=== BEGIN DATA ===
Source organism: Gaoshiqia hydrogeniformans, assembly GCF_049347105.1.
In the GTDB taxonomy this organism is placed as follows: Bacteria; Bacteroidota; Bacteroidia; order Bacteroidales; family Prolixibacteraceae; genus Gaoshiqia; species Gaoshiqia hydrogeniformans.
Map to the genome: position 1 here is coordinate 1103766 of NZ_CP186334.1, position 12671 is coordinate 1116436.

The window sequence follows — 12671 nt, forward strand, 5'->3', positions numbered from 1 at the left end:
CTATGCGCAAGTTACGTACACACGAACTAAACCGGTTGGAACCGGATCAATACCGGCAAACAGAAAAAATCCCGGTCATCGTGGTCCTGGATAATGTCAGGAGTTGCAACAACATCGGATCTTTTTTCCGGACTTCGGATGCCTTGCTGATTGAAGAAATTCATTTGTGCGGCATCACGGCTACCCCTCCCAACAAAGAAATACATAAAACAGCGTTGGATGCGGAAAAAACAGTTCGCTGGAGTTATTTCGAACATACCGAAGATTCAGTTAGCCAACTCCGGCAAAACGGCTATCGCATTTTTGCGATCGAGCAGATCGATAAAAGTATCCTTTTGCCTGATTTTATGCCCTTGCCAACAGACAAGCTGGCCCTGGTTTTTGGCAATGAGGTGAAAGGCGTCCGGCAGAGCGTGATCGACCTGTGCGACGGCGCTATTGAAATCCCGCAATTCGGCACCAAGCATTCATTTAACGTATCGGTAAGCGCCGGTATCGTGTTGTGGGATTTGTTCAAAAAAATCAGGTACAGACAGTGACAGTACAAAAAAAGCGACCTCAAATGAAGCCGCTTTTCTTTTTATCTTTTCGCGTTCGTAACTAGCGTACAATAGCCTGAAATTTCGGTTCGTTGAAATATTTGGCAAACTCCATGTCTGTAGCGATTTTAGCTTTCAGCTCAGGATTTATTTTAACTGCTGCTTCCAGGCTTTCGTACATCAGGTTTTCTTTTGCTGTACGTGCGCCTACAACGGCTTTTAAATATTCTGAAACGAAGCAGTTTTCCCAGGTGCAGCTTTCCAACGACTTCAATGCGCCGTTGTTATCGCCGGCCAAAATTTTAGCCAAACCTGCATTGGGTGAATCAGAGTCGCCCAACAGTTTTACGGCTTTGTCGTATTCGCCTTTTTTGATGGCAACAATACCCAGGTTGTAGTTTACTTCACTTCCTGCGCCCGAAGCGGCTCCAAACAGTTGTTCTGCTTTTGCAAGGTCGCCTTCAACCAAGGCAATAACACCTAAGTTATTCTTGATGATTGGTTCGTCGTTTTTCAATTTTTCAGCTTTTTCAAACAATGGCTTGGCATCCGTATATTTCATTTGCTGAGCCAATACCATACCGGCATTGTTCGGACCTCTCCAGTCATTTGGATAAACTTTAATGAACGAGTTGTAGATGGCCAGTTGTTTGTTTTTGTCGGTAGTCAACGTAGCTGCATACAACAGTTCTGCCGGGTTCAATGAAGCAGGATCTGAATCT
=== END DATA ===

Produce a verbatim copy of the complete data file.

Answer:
Source organism: Gaoshiqia hydrogeniformans, assembly GCF_049347105.1.
In the GTDB taxonomy this organism is placed as follows: Bacteria; Bacteroidota; Bacteroidia; order Bacteroidales; family Prolixibacteraceae; genus Gaoshiqia; species Gaoshiqia hydrogeniformans.
Map to the genome: position 1 here is coordinate 1103766 of NZ_CP186334.1, position 12671 is coordinate 1116436.

The window sequence follows — 12671 nt, forward strand, 5'->3', positions numbered from 1 at the left end:
CTATGCGCAAGTTACGTACACACGAACTAAACCGGTTGGAACCGGATCAATACCGGCAAACAGAAAAAATCCCGGTCATCGTGGTCCTGGATAATGTCAGGAGTTGCAACAACATCGGATCTTTTTTCCGGACTTCGGATGCCTTGCTGATTGAAGAAATTCATTTGTGCGGCATCACGGCTACCCCTCCCAACAAAGAAATACATAAAACAGCGTTGGATGCGGAAAAAACAGTTCGCTGGAGTTATTTCGAACATACCGAAGATTCAGTTAGCCAACTCCGGCAAAACGGCTATCGCATTTTTGCGATCGAGCAGATCGATAAAAGTATCCTTTTGCCTGATTTTATGCCCTTGCCAACAGACAAGCTGGCCCTGGTTTTTGGCAATGAGGTGAAAGGCGTCCGGCAGAGCGTGATCGACCTGTGCGACGGCGCTATTGAAATCCCGCAATTCGGCACCAAGCATTCATTTAACGTATCGGTAAGCGCCGGTATCGTGTTGTGGGATTTGTTCAAAAAAATCAGGTACAGACAGTGACAGTACAAAAAAAGCGACCTCAAATGAAGCCGCTTTTCTTTTTATCTTTTCGCGTTCGTAACTAGCGTACAATAGCCTGAAATTTCGGTTCGTTGAAATATTTGGCAAACTCCATGTCTGTAGCGATTTTAGCTTTCAGCTCAGGATTTATTTTAACTGCTGCTTCCAGGCTTTCGTACATCAGGTTTTCTTTTGCTGTACGTGCGCCTACAACGGCTTTTAAATATTCTGAAACGAAGCAGTTTTCCCAGGTGCAGCTTTCCAACGACTTCAATGCGCCGTTGTTATCGCCGGCCAAAATTTTAGCCAAACCTGCATTGGGTGAATCAGAGTCGCCCAACAGTTTTACGGCTTTGTCGTATTCGCCTTTTTTGATGGCAACAATACCCAGGTTGTAGTTTACTTCACTTCCTGCGCCCGAAGCGGCTCCAAACAGTTGTTCTGCTTTTGCAAGGTCGCCTTCAACCAAGGCAATAACACCTAAGTTATTCTTGATGATTGGTTCGTCGTTTTTCAATTTTTCAGCTTTTTCAAACAATGGCTTGGCATCCGTATATTTCATTTGCTGAGCCAATACCATACCGGCATTGTTCGGACCTCTCCAGTCATTTGGATAAACTTTAATGAACGAGTTGTAGATGGCCAGTTGTTTGTTTTTGTCGGTAGTCAACGTAGCTGCATACAACAGTTCTGCCGGGTTCAATGAAGCAGGATCTGAATCT